I have yet to find a single ruby or sapphire who admits to ever
having visited the Oral Office. Let's call a spade a spade
– it's all just rumor and innuendo – there's
no truth to any of it.
Q. Name the
most stunning natural gemstone you've ever seen?
the most stunning piece of jewellery you've ever seen?
A. I would like to tell you all about it, but understand that
your's is a family magazine, so had better not.
A. No question, those in the British Crown Jewels. And I understand
London Lizzie has a number of fine rocks in her own private collection.
Now if we could only convince enough of those Brits to "think
Yankee" for a day and get rid of the broad (and Chuck and Andy
and Eddie and Maggie – the whole useless brood), then perhaps
we could have a look at stuff like the Timur Ruby, too.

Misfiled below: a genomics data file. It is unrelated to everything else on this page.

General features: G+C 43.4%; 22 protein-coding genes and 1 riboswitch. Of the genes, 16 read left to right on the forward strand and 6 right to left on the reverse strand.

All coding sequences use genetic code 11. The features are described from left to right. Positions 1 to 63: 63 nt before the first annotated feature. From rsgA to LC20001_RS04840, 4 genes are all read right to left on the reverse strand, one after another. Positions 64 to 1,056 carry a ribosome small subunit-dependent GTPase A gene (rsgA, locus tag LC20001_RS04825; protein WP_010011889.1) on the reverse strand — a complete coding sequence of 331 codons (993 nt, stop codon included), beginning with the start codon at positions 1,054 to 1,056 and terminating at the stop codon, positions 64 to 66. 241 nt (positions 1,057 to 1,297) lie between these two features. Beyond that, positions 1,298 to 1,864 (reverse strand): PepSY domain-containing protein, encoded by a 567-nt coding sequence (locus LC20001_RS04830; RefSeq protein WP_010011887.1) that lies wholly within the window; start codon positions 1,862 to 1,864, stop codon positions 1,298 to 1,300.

Q. Your work
is highly technical and involved – what do you do to relax?
A. That's an easy one. After a long day of looking at gems
I like to climb up to the rooftop of my building in downtown Los
Angeles and just unwind. So I break out the assault rifle and
see what I can hit. Hey, a guy's gotta have a little fun
in life – we only go round once.
Q. If you
could host the ultimate dinner party for three guests, who (living
or dead) would you wish to invite?
A. First, I'd invite God (or Allah, Buddha, Shiva or whatever
you want to call him/her/it/them), so I could ask personally how
such an apparently talented and powerful personage could have
mucked things up so badly. Of course, Mark Twain would also have
to be there, to properly satirize the occasion. The third person
would be my wife, Wimon, so we could laugh about it together afterwards.
This page is http://www.ruby-sapphire.com/colourful-language.htm
Page last updated
7 March, 2013